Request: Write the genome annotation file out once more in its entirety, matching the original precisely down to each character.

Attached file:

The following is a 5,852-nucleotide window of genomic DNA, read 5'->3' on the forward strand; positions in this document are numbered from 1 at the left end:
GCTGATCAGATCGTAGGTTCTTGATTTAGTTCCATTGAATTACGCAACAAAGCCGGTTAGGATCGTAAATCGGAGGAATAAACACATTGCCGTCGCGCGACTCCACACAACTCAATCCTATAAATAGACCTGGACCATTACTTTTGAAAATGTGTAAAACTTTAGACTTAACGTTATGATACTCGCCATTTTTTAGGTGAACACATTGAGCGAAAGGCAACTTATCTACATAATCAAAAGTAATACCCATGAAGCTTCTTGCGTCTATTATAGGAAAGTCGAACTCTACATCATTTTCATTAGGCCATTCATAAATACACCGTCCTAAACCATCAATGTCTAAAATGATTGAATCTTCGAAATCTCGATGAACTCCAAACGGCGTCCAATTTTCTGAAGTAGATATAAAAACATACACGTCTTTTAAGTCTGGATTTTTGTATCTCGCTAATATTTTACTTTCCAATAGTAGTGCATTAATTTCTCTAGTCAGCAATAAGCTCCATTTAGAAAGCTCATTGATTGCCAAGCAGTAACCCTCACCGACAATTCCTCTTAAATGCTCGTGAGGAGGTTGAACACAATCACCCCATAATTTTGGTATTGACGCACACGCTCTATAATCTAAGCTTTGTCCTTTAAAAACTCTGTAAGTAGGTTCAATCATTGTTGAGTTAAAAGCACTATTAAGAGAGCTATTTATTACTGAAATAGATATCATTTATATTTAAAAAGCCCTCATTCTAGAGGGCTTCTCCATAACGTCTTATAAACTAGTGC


The following is a 5,852-nucleotide window of genomic DNA, read 5'->3' on the forward strand; positions in this document are numbered from 1 at the left end:
GCTGATCAGATCGTAGGTTCTTGATTTAGTTCCATTGAATTACGCAACAAAGCCGGTTAGGATCGTAAATCGGAGGAATAAACACATTGCCGTCGCGCGACTCCACACAACTCAATCCTATAAATAGACCTGGACCATTACTTTTGAAAATGTGTAAAACTTTAGACTTAACGTTATGATACTCGCCATTTTTTAGGTGAACACATTGAGCGAAAGGCAACTTATCTACATAATCAAAAGTAATACCCATGAAGCTTCTTGCGTCTATTATAGGAAAGTCGAACTCTACATCATTTTCATTAGGCCATTCATAAATACACCGTCCTAAACCATCAATGTCTAAAATGATTGAATCTTCGAAATCTCGATGAACTCCAAACGGCGTCCAATTTTCTGAAGTAGATATAAAAACATACACGTCTTTTAAGTCTGGATTTTTGTATCTCGCTAATATTTTACTTTCCAATAGTAGTGCATTAATTTCTCTAGTCAGCAATAAGCTCCATTTAGAAAGCTCATTGATTGCCAAGCAGTAACCCTCACCGACAATTCCTCTTAAATGCTCGTGAGGAGGTTGAACACAATCACCCCATAATTTTGGTATTGACGCACACGCTCTATAATCTAAGCTTTGTCCTTTAAAAACTCTGTAAGTAGGTTCAATCATTGTTGAGTTAAAAGCACTATTAAGAGAGCTATTTATTACTGAAATAGATATCATTTATATTTAAAAAGCCCTCATTCTAGAGGGCTTCTCCATAACGTCTTATAAACTAGTGC